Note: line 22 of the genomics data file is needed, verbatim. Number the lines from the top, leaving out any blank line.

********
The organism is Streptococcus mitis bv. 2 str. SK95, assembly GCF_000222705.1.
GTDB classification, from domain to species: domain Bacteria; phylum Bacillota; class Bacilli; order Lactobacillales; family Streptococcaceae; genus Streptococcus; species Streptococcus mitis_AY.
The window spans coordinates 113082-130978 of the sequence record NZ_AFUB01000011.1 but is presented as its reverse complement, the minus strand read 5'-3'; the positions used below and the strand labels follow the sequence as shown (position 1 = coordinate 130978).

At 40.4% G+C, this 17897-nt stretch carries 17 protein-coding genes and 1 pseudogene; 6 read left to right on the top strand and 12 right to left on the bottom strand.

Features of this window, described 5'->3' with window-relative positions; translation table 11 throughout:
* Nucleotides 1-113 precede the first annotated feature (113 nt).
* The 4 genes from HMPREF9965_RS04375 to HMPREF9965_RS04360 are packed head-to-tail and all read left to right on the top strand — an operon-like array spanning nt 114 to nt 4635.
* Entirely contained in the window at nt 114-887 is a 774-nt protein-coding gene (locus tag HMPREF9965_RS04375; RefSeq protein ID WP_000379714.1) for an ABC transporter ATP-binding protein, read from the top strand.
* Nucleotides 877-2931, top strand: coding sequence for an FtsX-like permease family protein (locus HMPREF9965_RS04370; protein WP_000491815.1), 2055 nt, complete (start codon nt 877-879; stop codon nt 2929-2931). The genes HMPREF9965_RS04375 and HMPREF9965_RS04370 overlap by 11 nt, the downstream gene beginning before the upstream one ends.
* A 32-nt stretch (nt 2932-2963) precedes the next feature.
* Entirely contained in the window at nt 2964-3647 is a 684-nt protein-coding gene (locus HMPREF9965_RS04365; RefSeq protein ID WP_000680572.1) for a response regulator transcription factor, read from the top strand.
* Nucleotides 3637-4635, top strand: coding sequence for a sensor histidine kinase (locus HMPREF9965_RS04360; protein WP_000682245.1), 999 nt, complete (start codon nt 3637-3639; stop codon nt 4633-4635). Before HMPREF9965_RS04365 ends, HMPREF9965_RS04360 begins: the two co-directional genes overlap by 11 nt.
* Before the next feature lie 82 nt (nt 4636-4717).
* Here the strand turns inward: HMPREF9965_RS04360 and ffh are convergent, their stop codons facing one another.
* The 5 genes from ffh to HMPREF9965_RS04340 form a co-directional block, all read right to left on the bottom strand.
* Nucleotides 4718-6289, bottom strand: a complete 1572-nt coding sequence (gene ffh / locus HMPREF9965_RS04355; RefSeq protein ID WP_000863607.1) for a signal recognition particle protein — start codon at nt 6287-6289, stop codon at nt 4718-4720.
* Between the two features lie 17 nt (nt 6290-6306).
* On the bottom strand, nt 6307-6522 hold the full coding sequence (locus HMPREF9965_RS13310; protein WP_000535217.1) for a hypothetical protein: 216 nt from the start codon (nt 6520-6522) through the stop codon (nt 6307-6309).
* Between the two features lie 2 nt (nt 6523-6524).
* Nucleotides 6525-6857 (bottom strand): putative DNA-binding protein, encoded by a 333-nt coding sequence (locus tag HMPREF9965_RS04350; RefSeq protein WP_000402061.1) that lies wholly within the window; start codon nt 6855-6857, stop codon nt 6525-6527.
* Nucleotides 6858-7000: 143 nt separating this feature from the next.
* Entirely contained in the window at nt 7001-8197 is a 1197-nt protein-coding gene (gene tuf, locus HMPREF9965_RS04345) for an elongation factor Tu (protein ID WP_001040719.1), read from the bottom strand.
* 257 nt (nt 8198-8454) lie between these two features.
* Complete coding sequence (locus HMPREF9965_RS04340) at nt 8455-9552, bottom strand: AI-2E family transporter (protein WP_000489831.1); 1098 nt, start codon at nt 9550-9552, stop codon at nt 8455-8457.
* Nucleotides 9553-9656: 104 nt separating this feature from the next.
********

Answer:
* Entirely contained in the window at nt 7001-8197 is a 1197-nt protein-coding gene (gene tuf, locus HMPREF9965_RS04345) for an elongation factor Tu (protein ID WP_001040719.1), read from the bottom strand.